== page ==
Outward Bound For Adventure Racing World Champs
Outward Bound For Adventure Racing World Championships
Kayaking, mountain biking, trekking and rafting across the rugged terrain of the South Island for six days straight is the stuff of nightmares for most. However, thanks to backgrounds of working at Outward Bound at least three of the competitors in the Adventure Racing World Championships (ARWC) which runs from 14-19 November are both physically and mentally prepared to meet the challenge head on.
Paul Chaplow of Wellington and Keith Riley of Anakiwa who form half of the Port Nelson team have strong ties with Outward Bound.
Keith is currently an instructor at Outward Bound’s school at Anakiwa in the Marlborough Sounds. Paul is a former Outward Bound training manager and was recently re-appointed as an Outward Bound council member.
Paul has competed in the event, formerly called the Southern Traverse, twice before and said his experiences with Outward Bound have proven invaluable in his preparation.
“Expedition adventure racing is one of the most physically and mentally challenging things a person can do. You’re on the go 24 hours a day with no respite.
“You have to push yourself hard and find an inner strength you never knew existed - something that is central to the philosophies of Outward Bound. Team work, looking out for each other, communications, outdoor skills, relying on others and being honest with yourself are all key parts of the Outward Bound experience,” Paul said.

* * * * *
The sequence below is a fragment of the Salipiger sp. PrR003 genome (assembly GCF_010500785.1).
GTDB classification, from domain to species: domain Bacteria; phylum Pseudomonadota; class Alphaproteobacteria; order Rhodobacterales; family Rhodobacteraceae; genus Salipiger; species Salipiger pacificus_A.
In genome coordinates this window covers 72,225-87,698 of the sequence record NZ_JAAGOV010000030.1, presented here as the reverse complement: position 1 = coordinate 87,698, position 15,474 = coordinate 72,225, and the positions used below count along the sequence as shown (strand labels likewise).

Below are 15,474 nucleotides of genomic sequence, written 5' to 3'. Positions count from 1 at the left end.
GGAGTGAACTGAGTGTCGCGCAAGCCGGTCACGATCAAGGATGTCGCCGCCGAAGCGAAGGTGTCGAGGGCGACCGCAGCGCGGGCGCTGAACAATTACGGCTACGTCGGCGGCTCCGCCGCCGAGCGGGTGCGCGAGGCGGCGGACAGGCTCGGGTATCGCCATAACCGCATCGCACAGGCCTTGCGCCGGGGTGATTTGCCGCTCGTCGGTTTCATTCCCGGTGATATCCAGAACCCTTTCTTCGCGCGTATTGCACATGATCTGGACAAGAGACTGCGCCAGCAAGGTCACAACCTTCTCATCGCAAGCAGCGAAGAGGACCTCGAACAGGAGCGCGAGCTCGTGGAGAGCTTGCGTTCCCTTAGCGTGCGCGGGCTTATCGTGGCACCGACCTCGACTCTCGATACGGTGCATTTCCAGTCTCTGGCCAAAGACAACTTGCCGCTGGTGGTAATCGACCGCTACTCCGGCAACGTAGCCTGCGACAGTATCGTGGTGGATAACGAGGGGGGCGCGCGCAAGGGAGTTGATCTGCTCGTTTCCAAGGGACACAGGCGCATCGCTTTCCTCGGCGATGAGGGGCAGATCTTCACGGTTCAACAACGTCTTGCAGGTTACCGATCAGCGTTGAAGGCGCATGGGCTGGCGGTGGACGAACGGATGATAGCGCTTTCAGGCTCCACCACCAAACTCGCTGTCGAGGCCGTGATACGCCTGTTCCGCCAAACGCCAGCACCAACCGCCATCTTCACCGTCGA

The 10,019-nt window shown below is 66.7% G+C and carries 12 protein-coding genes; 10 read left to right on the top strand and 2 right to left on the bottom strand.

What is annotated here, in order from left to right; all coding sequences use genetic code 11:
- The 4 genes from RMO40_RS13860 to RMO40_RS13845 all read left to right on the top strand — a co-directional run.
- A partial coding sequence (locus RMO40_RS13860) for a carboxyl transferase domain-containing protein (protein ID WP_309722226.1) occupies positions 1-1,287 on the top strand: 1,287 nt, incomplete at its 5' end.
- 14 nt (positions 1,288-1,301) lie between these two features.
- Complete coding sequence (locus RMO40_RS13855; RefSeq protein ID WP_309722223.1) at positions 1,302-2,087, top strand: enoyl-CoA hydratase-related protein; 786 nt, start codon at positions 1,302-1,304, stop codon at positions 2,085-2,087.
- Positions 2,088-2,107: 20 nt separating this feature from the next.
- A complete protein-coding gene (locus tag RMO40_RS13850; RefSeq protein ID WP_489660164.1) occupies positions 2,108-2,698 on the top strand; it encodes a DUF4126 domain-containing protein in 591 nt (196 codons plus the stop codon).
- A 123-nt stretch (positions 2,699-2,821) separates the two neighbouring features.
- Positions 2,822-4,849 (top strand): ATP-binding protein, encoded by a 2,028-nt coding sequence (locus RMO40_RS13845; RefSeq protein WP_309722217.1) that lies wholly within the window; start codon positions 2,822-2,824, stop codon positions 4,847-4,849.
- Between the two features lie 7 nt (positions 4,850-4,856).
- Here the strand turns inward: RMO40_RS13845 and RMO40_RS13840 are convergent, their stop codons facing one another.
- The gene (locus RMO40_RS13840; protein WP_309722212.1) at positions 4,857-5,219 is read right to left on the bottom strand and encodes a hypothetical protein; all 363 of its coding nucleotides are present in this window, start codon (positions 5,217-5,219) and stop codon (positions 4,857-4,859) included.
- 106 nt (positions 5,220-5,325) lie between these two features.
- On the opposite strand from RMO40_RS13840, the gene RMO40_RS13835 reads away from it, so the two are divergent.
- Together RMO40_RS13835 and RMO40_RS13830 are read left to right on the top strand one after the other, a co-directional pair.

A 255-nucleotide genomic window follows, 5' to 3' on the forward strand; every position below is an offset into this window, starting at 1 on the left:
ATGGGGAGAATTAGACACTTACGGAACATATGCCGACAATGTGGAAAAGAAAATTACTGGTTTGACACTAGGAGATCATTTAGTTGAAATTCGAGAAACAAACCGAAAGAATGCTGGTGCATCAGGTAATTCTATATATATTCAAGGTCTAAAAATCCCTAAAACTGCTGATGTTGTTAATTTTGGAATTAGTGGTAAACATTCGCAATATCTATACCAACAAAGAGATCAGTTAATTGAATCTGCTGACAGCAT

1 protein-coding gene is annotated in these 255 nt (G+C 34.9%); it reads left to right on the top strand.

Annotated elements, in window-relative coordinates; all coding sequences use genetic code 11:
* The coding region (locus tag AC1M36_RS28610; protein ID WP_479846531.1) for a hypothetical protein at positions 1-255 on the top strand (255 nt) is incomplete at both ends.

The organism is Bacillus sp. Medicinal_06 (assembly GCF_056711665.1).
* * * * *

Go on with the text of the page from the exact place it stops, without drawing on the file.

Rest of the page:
In both 2002 and 2004, Paul competed with a special Outward Bound sponsored team which achieved an 18th placing in 2002 and a remarkable third placing in 2004. That success allowed the team members to qualify for this year’s event.
Nathan Fa’avae who is also competing this year with hot favourites BalanceVector, is a former Outward Bound instructor and now acts as an ambassador for the organization.
Paul said his team which also comprises Lisa Savage of Golden Bay and Tony Bateup of Nelson will join a field of approximately 49 teams - 15 from New Zealand and 34 from overseas.
“As we set off from the start line at Westport our primary aim will be simply to complete the race.”
Regarded as the most formidable multi-sport event in New Zealand, the ARWC has a very high fall-out rate and just crossing the finish line is considered an achievement.
The course route which is different every year, is specially designed to make the most of the environment and is kept secret until the night before the race begins. It can involve mountain biking, kayaking, mountain trekking, rafting, rope skills and a variety of other challenges.
“It will be tough but we’ve trained hard and can only hope that the course will work to our advantage,” Paul said.
The Port Nelson team will be competing with the world’s best as all of the teams have qualified for the event by achieving success in the Adventure World Series.
“We haven’t set out to achieve international fame, just to have a bit of fun, but who knows where this could take us. However, at the end of the day, all we want to do is finish!”
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